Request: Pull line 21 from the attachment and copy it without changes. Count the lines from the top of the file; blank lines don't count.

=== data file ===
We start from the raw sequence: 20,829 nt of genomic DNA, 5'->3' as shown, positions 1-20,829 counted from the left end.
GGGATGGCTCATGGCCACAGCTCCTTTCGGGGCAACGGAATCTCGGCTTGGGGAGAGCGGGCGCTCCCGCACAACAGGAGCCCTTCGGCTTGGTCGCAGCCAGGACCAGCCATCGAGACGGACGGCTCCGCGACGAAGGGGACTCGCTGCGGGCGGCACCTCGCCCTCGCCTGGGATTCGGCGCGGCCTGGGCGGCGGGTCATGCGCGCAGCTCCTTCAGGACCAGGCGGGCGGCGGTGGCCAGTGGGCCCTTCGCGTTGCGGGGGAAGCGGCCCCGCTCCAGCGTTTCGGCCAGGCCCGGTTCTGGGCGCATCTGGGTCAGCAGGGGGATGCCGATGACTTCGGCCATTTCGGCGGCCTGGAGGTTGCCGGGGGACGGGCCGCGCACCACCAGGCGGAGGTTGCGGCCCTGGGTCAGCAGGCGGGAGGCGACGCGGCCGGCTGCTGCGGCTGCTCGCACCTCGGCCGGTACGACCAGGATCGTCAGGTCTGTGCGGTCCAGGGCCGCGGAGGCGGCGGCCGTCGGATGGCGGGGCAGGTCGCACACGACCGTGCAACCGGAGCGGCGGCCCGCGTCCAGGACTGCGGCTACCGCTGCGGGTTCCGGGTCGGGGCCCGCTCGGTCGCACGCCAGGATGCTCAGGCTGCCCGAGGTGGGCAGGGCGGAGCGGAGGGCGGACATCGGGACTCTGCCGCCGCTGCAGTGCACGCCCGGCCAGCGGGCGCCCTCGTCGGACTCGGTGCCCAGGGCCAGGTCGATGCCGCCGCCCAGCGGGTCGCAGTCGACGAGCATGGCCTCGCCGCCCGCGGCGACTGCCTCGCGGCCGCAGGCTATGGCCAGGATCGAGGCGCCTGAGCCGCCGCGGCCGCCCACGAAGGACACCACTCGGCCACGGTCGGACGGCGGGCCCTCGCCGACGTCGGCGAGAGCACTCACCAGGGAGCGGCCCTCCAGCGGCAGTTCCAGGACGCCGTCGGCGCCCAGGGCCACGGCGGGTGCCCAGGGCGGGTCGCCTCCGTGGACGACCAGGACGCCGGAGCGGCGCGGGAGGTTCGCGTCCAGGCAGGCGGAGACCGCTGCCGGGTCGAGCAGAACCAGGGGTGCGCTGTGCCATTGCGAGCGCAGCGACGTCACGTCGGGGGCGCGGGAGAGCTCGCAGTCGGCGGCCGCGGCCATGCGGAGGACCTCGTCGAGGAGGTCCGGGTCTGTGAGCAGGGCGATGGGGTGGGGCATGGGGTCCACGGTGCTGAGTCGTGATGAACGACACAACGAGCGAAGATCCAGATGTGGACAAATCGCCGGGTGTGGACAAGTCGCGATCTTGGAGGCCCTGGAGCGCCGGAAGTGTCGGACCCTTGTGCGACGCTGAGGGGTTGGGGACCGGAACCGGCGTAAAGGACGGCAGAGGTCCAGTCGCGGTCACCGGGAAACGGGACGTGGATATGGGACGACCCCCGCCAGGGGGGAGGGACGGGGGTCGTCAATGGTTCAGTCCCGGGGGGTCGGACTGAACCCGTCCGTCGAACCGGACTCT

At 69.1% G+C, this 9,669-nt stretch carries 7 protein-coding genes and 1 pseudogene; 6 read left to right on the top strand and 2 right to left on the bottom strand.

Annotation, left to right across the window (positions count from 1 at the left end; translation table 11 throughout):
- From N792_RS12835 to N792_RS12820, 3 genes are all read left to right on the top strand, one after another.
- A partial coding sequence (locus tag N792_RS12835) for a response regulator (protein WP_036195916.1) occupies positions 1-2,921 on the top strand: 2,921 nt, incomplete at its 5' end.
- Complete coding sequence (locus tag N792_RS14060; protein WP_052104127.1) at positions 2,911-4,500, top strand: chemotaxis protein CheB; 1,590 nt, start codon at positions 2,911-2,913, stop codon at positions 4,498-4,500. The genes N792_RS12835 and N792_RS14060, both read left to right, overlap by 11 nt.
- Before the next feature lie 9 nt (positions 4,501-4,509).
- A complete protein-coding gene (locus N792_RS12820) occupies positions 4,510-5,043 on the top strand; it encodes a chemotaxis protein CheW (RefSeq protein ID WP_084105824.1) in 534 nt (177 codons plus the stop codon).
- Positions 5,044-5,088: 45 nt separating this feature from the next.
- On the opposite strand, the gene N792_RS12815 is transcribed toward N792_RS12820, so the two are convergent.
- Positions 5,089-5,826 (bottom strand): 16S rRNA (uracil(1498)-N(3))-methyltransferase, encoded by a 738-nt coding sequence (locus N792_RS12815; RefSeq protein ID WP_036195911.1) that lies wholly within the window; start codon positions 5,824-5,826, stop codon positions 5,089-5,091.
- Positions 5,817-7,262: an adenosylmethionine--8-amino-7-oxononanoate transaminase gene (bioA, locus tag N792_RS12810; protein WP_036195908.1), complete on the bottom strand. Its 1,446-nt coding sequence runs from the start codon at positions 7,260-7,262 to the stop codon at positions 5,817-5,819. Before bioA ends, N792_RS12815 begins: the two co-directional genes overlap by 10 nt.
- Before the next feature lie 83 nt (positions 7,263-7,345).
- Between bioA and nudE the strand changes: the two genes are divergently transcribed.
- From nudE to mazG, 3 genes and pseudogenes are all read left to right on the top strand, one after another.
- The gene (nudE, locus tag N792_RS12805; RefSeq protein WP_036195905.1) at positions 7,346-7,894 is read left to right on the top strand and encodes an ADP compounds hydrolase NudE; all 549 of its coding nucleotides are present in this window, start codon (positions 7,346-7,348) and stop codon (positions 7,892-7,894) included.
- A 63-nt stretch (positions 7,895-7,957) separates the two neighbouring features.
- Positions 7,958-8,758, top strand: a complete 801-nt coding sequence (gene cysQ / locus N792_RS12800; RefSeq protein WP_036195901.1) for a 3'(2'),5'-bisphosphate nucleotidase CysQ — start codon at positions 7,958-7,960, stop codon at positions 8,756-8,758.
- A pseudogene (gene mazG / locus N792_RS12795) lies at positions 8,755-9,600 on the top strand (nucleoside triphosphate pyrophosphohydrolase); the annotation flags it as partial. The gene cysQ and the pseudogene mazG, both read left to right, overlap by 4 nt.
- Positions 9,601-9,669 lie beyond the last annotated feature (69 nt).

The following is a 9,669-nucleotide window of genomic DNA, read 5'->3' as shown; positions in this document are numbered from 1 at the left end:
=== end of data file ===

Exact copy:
- Positions 9,601-9,669 lie beyond the last annotated feature (69 nt).